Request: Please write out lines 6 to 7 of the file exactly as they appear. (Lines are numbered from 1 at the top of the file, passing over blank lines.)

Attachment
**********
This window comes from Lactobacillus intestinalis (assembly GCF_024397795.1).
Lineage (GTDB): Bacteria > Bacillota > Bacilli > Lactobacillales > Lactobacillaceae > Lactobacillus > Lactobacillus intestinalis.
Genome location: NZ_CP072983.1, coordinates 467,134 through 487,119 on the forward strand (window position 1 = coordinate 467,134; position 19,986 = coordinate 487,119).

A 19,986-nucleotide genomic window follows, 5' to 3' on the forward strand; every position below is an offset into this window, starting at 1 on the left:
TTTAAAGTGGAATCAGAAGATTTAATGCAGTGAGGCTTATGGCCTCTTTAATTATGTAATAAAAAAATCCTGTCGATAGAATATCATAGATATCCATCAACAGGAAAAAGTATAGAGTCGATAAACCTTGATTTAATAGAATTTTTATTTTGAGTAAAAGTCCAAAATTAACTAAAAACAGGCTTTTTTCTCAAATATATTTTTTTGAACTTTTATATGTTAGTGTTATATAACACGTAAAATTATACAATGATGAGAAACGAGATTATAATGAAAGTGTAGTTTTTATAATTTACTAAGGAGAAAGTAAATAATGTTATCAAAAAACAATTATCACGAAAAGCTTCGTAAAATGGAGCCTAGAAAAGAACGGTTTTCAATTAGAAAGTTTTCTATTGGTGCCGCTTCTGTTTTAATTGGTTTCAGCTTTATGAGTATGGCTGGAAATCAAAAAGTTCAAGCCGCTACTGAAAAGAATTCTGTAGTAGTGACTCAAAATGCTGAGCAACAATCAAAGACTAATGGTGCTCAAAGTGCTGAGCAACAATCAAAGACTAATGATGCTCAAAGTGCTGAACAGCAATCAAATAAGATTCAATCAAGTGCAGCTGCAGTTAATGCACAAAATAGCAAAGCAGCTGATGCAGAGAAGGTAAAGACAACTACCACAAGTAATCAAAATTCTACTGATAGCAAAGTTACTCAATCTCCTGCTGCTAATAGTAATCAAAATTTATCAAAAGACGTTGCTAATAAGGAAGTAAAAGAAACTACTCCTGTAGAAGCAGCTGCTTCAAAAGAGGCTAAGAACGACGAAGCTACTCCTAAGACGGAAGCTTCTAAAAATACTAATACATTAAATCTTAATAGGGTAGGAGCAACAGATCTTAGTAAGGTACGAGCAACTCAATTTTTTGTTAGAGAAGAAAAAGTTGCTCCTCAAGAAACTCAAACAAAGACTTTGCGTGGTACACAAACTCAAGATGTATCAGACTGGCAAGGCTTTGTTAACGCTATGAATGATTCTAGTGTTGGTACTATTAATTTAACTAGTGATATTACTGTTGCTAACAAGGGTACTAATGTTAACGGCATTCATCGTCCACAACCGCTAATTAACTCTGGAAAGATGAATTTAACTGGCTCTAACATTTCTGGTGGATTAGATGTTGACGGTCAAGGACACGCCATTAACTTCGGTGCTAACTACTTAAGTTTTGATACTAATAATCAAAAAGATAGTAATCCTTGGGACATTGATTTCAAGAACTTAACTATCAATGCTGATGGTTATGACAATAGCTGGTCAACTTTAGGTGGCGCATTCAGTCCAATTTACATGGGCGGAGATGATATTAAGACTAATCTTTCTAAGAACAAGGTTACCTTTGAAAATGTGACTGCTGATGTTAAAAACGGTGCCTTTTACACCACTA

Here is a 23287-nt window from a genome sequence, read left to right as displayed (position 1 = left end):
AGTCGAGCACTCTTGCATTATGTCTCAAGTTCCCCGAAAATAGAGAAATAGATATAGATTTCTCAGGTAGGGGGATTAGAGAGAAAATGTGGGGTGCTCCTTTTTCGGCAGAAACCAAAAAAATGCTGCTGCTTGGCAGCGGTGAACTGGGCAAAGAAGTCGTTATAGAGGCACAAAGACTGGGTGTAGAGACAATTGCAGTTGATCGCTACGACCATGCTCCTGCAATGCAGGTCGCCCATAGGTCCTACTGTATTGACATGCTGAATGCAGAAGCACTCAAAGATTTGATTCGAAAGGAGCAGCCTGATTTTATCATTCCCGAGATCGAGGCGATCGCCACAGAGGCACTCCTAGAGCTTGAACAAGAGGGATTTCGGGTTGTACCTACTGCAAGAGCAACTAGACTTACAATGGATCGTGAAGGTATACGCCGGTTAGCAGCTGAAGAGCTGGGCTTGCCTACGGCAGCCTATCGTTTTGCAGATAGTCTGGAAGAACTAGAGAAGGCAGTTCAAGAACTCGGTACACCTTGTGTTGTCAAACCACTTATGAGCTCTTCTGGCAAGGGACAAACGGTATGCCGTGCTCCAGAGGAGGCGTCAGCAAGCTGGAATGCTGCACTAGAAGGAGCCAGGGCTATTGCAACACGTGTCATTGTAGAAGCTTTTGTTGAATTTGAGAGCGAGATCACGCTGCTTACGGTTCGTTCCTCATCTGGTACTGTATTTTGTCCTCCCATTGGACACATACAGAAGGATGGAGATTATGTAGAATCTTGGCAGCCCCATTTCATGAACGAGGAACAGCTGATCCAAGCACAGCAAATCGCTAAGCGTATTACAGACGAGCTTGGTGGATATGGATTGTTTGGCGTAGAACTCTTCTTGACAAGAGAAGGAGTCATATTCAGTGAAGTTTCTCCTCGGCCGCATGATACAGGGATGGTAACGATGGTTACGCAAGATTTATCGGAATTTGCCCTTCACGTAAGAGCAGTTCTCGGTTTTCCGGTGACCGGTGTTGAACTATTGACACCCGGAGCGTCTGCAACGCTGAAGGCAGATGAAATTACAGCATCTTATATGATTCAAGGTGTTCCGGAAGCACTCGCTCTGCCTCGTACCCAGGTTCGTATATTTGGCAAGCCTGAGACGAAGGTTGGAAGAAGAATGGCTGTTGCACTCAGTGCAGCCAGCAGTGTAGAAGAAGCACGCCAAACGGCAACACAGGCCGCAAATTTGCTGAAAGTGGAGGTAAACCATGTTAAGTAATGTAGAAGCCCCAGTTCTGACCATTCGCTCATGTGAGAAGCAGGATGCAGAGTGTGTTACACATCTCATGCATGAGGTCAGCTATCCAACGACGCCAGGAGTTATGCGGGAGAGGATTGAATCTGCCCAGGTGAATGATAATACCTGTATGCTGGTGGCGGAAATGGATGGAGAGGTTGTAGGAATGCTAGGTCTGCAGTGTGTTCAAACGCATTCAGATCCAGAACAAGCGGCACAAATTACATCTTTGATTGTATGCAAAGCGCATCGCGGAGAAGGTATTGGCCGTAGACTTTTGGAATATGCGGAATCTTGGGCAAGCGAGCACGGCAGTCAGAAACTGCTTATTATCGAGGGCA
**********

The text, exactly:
Here is a 23287-nt window from a genome sequence, read left to right as displayed (position 1 = left end):
AGTCGAGCACTCTTGCATTATGTCTCAAGTTCCCCGAAAATAGAGAAATAGATATAGATTTCTCAGGTAGGGGGATTAGAGAGAAAATGTGGGGTGCTCCTTTTTCGGCAGAAACCAAAAAAATGCTGCTGCTTGGCAGCGGTGAACTGGGCAAAGAAGTCGTTATAGAGGCACAAAGACTGGGTGTAGAGACAATTGCAGTTGATCGCTACGACCATGCTCCTGCAATGCAGGTCGCCCATAGGTCCTACTGTATTGACATGCTGAATGCAGAAGCACTCAAAGATTTGATTCGAAAGGAGCAGCCTGATTTTATCATTCCCGAGATCGAGGCGATCGCCACAGAGGCACTCCTAGAGCTTGAACAAGAGGGATTTCGGGTTGTACCTACTGCAAGAGCAACTAGACTTACAATGGATCGTGAAGGTATACGCCGGTTAGCAGCTGAAGAGCTGGGCTTGCCTACGGCAGCCTATCGTTTTGCAGATAGTCTGGAAGAACTAGAGAAGGCAGTTCAAGAACTCGGTACACCTTGTGTTGTCAAACCACTTATGAGCTCTTCTGGCAAGGGACAAACGGTATGCCGTGCTCCAGAGGAGGCGTCAGCAAGCTGGAATGCTGCACTAGAAGGAGCCAGGGCTATTGCAACACGTGTCATTGTAGAAGCTTTTGTTGAATTTGAGAGCGAGATCACGCTGCTTACGGTTCGTTCCTCATCTGGTACTGTATTTTGTCCTCCCATTGGACACATACAGAAGGATGGAGATTATGTAGAATCTTGGCAGCCCCATTTCATGAACGAGGAACAGCTGATCCAAGCACAGCAAATCGCTAAGCGTATTACAGACGAGCTTGGTGGATATGGATTGTTTGGCGTAGAACTCTTCTTGACAAGAGAAGGAGTCATATTCAGTGAAGTTTCTCCTCGGCCGCATGATACAGGGATGGTAACGATGGTTACGCAAGATTTATCGGAATTTGCCCTTCACGTAAGAGCAGTTCTCGGTTTTCCGGTGACCGGTGTTGAACTATTGACACCCGGAGCGTCTGCAACGCTGAAGGCAGATGAAATTACAGCATCTTATATGATTCAAGGTGTTCCGGAAGCACTCGCTCTGCCTCGTACCCAGGTTCGTATATTTGGCAAGCCTGAGACGAAGGTTGGAAGAAGAATGGCTGTTGCACTCAGTGCAGCCAGCAGTGTAGAAGAAGCACGCCAAACGGCAACACAGGCCGCAAATTTGCTGAAAGTGGAGGTAAACCATGTTAAGTAATGTAGAAGCCCCAGTTCTGACCATTCGCTCATGTGAGAAGCAGGATGCAGAGTGTGTTACACATCTCATGCATGAGGTCAGCTATCCAACGACGCCAGGAGTTATGCGGGAGAGGATTGAATCTGCCCAGGTGAATGATAATACCTGTATGCTGGTGGCGGAAATGGATGGAGAGGTTGTAGGAATGCTAGGTCTGCAGTGTGTTCAAACGCATTCAGATCCAGAACAAGCGGCACAAATTACATCTTTGATTGTATGCAAAGCGCATCGCGGAGAAGGTATTGGCCGTAGACTTTTGGAATATGCGGAATCTTGGGCAAGCGAGCACGGCAGTCAGAAACTGCTTATTATCGAGGGCA